Let's do a Century
Join Date: Oct 2004
Location: North Carolina
Bikes: Pinarello Prince/Campy SR; Cervelo R3/Sram Red; Trek 5900/Duraace, Cervelo P2C/Duraace
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Originally Posted by PAlt
Funny you should bring up Bridge to Bridge... After finishing RAIN, was talking to my coach who quickly deflated my ego at having done what I thought was a pretty good ride by asking, "OK, So what's your next challenge?". He believes I could do the ride, but need to train on climbing on weekends. Suggested that there were some training rides relatively close by (1 hr or less drive time one way) I could do to prepare. Was going to PM you to ask if you might know those routes, since I am certain you do WAY more vertical training than I. Would like to get some insight from you if you're inclined as to whether you think a relative "newbie" to that much vertical work can get in shape to do the ride by end of September.
I suspect the training routes your coach is referring to is the Brushy Mountains between Hiddenite and N Wilkesboro. We have made trips up that way and parked in Hiddenite and done many of the hills. In my opinion, it's better to drive another 45 mins or so and go on up to Blowing Rock or Stone Mountain in Traphill just north of Elkin or south of Sparta. The Brushies are ok for a late afternoon ride but to get the full effect it's best to go on up to the mountains.
Some routes with route sheets that might help: From the Brushy Mountain Cyclist web site-look for The RAW ride (Brushy Mountains) and also the Hurt Pain and Agony ride (out of Traphill). HP&A is this coming Saturday by the way. I do that route as a training ride so much I don't even take a route sheet anymore and it would only be a little over an hour from Davidson. The first 6 miles is all climbing with the steepest section at 19-20%. There's also another 2 mile climb at about 50 miles with a super steep stretch as you pull back onto the BRP. It is a really gorgeous area to ride-includes about 15-20 miles on the BRP.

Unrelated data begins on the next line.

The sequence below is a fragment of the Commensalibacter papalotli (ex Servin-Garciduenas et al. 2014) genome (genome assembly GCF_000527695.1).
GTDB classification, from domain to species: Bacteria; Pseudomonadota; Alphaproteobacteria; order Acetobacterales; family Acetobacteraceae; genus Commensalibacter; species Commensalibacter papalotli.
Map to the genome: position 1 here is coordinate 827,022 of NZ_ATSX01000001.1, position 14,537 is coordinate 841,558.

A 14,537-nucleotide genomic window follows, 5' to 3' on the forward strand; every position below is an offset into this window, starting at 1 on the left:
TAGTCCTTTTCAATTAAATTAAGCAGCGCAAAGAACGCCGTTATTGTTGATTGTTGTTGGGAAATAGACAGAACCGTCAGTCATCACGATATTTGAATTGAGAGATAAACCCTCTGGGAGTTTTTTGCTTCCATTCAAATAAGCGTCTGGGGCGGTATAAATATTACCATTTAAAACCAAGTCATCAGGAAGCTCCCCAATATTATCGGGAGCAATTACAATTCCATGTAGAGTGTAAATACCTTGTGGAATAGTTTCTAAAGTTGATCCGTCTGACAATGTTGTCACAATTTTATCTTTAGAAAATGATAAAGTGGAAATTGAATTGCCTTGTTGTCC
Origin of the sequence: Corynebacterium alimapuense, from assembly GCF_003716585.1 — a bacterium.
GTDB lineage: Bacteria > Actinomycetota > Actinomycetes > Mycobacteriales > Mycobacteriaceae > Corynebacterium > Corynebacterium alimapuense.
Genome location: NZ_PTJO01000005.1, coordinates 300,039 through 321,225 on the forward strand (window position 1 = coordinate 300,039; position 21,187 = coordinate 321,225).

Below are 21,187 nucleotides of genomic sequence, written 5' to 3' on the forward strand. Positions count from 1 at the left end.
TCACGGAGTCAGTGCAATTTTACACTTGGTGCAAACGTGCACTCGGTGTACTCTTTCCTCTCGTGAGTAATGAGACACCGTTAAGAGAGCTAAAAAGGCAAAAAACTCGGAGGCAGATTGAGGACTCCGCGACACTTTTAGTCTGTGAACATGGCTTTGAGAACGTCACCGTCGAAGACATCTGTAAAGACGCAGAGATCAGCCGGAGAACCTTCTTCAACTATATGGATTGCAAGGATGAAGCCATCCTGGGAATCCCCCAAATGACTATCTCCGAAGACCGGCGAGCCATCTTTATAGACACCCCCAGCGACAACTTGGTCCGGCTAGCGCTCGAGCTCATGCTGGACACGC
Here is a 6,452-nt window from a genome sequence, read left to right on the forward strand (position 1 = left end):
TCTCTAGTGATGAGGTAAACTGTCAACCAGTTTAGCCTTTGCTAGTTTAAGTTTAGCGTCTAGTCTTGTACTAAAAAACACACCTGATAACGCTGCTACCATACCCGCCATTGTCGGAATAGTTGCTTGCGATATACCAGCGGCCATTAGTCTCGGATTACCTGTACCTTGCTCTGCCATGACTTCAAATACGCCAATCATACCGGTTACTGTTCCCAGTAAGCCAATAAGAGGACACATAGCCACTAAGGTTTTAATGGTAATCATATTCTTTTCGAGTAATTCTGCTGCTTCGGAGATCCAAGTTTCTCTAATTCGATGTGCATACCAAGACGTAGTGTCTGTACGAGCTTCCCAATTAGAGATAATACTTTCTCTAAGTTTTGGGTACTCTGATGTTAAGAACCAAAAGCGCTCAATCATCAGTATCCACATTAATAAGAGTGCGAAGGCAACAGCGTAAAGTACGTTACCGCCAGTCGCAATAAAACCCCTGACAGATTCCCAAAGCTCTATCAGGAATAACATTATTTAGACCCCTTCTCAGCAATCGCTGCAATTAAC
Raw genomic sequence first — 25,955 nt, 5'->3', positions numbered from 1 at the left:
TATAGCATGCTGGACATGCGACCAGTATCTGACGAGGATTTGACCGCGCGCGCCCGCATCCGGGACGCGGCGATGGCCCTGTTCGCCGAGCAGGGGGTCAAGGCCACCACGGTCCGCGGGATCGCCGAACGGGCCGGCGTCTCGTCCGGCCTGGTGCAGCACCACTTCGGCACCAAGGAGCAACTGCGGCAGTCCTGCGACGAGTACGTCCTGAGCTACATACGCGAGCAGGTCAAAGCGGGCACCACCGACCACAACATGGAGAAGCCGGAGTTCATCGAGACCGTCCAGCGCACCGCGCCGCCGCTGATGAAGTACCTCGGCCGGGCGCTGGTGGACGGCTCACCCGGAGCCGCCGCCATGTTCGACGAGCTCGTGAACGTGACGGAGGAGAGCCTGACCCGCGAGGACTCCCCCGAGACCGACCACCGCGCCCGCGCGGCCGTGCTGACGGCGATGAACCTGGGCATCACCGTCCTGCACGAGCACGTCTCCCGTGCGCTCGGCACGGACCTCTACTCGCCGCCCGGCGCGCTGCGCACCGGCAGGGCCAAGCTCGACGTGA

From Gaston County Cyclists web site look for the Blowin Beech route-a 50+ mile loop from Blowing Rock as another option. You can also find the 3 Headed Snake out of West Jefferson which includes LOTS of climbs including Snake Mountain.
Another good training ride is to drive north of Morganton on Hwy 181 and park at the white church at Adako Rd. You can do an out and back on Adako Rd to warm up and then do the 13 miles climb on Hwy 181 up to the BRP. From there I'll either go into Linville and climb 221 that goes in front of Grandfather or just take the BRP to Blowing Rock and then take 221 back to the BRP. It's nice to finish with the 13 miles screaming back down 181 to the car.
Doing the full BtB including Grandfather is a pill.......climbing Grandfather after riding 100 miles is a real challenge but doable. I think I did it for the first time in the second full year that I had been riding. The neat thing is there is usually a lot of folks at the very top of Grandfather cheering you up the last couple hundred yards......and believe me it REALLY helps to hear your friends hollering your name at the top of their lungs and ringing cowbells. I've seen folks cramp up and fall over on that last hill. I've seen folks try and unclip and fall over. Yours truly stood up out of the saddle on that last stretch the first year I did it and could not move the pedals.....somehow I stayed up and zig zigged for a bit and got to the top.
If it were me, unless you can get in a good bit of climbing over the next 6 weeks I'd probably do the 80 mile Ridge Rd that has a lot of the route except for the 20 mile loop to Blowing Rock and back to Grandfather plus climbing Grandfather. It includes the 13 miles climb up Hwy 181. Hwy 181 is not very steep but if you haven't done much climbing it can wear on you as it kicks in at the 52 mile point.
Hope this helps!!
BTW-I went out and did about 60 miles early this morning and the weather was incredible. Some of the route included Enochville, Linwood Rd to Mooresville, Hwy 801 to Mt Ulla and then circled back via White and Millbridge. One of the rare times I have a tailwind heading west the last 25 miles or so. Just terrific. I'm sure you've ridden those roads quite a bit. I did see a number of others out as well-as usual up your way.